The construction industry is in the midst of a digital revolution. Firms across the UK are now embracing automation, data analytics and cutting-edge technology to push them ahead of their competition whilst ensuring they remain compliant with ever-changing building and data regulations.
However, where technological innovation emerges, so do evolving cyber threats. In 2022 alone, approximately 39% of construction firms across the UK said they’d experienced some form of cyber-attack. Sadly, around one in five also declared they’d been victims of more sophisticated attacks, such as malware, ransomware and denial of service. Unfortunately, with the underreporting of attacks, as well as the lack of understanding, this figure is likely to be much higher.
As an industry that is worth around £381.74 billion, it’s a prime target for financially motivated cyber-criminals who might use ransomware attacks to make a profit from unsuspecting firms. However, the major winner for many cyber-criminals is the data available within the industry. Using phishing scams, spyware and ransomware, criminals can harvest vital data, often without firms knowing. Sadly, this can be catastrophic for construction businesses.
What is Cybersecurity in Construction?
Cybersecurity in construction involves the safeguarding of digital assets, information, data and systems from malicious intent and cyber criminals. It’s not just about having good anti-virus software in place, it’s also about applying cybersecurity best practices across your organisation.
When it comes to cybersecurity for construction firms, there are more variables at risk other than financial data and private client information. Businesses must also consider safeguarding their project and development plans, existing employee information and even on-site equipment that could be affected. From the C-suite to the accounts department and the project managers to on-site contractors, it’s everyone’s responsibility to ensure company, project, employee, client and contractor data can’t be compromised.
Why is Cybersecurity Important for Construction Businesses?
As digital assets and software are more commonplace within construction businesses, firms have a greater onus to protect their data. According to guidance published by the NCSC (National Cyber Security Centre) and the CIOB (Chartered Institute of Building), cybersecurity must encompass every aspect of a construction project, starting in the drawing and design stages to completion and final document sign-off. Even whilst projects are in their preparation stages, greater emphasis should be placed on preserving and protecting both client and contractor data too.
As a data-rich industry that’s worth over £300 billion, the consequences of a cyber-attack could be beyond catastrophic. It’s estimated that for every record compromised, it costs businesses at least £15,300 in damages. Even for firms with only 10 clients on their books, this could be a huge price to pay. That’s why cybersecurity for construction has never been more important.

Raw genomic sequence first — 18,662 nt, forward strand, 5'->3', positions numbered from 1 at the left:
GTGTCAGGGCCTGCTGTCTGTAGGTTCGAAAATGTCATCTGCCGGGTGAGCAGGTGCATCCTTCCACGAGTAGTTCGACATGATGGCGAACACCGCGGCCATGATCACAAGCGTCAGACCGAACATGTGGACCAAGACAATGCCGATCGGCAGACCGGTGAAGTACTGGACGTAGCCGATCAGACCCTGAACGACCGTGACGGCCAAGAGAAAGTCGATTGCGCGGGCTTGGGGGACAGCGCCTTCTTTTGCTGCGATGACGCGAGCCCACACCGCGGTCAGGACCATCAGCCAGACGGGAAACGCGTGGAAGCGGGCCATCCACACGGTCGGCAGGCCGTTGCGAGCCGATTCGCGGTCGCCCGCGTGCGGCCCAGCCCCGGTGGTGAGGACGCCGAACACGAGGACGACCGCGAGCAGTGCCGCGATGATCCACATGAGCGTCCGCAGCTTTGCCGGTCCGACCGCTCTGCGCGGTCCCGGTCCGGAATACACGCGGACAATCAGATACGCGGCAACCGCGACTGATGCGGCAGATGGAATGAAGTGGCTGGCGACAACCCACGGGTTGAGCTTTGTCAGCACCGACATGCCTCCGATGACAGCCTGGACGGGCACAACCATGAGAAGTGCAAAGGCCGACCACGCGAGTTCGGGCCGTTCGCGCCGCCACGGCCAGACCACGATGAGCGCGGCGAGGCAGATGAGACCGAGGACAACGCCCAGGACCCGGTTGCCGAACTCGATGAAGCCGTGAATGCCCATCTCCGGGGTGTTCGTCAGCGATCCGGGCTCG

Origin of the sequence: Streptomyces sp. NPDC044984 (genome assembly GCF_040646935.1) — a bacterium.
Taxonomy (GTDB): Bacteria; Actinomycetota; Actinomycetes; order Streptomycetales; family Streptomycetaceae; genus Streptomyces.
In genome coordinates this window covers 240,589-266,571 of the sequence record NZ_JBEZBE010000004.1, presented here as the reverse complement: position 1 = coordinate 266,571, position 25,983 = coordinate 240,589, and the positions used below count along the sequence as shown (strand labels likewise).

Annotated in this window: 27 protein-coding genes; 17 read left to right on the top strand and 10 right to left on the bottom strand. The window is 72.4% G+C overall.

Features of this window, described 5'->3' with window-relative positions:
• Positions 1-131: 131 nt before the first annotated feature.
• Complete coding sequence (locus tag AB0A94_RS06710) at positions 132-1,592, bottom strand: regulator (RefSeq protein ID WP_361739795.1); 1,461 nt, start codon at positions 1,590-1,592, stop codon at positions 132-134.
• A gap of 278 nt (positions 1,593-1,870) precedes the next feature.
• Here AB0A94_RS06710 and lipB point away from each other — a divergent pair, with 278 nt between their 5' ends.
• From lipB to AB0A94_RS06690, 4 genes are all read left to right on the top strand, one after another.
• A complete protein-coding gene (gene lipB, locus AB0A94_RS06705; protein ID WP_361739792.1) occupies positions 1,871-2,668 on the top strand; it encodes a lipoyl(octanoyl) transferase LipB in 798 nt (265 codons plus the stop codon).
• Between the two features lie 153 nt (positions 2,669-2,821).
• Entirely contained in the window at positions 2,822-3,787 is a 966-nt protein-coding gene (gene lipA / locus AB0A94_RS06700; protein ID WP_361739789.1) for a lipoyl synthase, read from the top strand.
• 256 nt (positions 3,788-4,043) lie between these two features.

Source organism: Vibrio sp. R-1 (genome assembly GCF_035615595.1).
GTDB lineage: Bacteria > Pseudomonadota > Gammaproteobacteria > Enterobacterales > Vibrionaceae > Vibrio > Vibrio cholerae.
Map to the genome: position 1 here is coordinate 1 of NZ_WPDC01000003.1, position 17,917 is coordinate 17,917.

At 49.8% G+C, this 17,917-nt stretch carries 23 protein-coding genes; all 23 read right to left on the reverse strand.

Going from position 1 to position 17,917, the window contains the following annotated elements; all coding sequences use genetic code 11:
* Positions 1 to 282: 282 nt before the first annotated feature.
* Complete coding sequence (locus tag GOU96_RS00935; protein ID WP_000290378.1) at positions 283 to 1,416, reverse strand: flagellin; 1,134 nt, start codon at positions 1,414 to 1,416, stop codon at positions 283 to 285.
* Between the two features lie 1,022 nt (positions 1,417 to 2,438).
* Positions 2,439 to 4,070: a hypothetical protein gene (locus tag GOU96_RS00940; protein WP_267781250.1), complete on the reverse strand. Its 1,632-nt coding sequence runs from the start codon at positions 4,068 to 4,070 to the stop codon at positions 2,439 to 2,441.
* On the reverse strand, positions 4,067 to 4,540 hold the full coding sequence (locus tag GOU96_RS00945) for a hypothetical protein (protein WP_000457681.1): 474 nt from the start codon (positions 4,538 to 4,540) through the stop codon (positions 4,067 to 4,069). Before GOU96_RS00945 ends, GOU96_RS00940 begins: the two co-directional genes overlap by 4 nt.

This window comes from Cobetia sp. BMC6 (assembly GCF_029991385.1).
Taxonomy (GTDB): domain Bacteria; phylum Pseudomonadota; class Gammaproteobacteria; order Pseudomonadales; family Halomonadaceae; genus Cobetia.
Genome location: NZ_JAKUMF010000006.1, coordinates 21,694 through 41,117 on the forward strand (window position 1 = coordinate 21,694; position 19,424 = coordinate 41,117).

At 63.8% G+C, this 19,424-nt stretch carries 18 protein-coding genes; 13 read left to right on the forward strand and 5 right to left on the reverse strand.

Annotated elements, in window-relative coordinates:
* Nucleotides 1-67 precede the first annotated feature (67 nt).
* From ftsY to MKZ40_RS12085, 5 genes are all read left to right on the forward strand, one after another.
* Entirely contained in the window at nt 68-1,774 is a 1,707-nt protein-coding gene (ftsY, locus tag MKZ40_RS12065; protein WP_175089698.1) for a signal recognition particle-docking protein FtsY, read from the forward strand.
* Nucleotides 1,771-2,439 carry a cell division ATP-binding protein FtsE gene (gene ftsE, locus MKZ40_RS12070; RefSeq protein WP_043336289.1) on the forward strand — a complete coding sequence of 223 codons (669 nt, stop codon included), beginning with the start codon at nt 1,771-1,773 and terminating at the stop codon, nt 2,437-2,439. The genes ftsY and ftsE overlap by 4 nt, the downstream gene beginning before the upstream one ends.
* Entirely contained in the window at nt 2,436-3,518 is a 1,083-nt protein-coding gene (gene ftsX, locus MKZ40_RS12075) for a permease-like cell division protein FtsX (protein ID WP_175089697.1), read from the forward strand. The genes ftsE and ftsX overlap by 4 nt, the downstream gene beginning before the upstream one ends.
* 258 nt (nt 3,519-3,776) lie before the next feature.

Alongside significant costs and penalties, construction firms could experience reputational damage if they’re caught out by a cyber-attack. As well as loss of faith amongst customers, it could also impact prospective tenders, tarnishing a firm’s opportunity to win a big contract.
In a recent study, it was determined that a cyber-attack took an average of 204 days to detect with a further 73 days to contain. It’s worth noting that this is reflective of all businesses, not just construction. With attacks often lasting well over half a year, they can severely impact project delivery and factors within the supply chain. There’s also an increased risk of subcontractor and contractor data being compromised too, leaving a trail of destruction for firms to clear.
What Cybersecurity Risks Does the Construction Industry Face?
● Phishing Scams
Around 83% of construction businesses have experienced a phishing attempt. Whilst many haven’t fallen for its deceptive nature, others have. Phishing scams, such as emails or texts, often express a level of urgency, encouraging recipients to act without thought of the consequences. Within construction businesses, these often appear as managing directors or key individuals within the C-suite making transactional requests such as to process an invoice, applying a level of authority to the message.
● Data Breaches
Construction firms are treasure troves of valuable data that cybercriminals can exploit if they are given the chance. From banking and account details to subcontractor information, everything is at risk if construction firms don’t prioritise cybersecurity. Unfortunately, data breaches can be the most tricky situation for businesses to get themselves out of, often requiring expert help to contain and remove the threat.
● Computer Viruses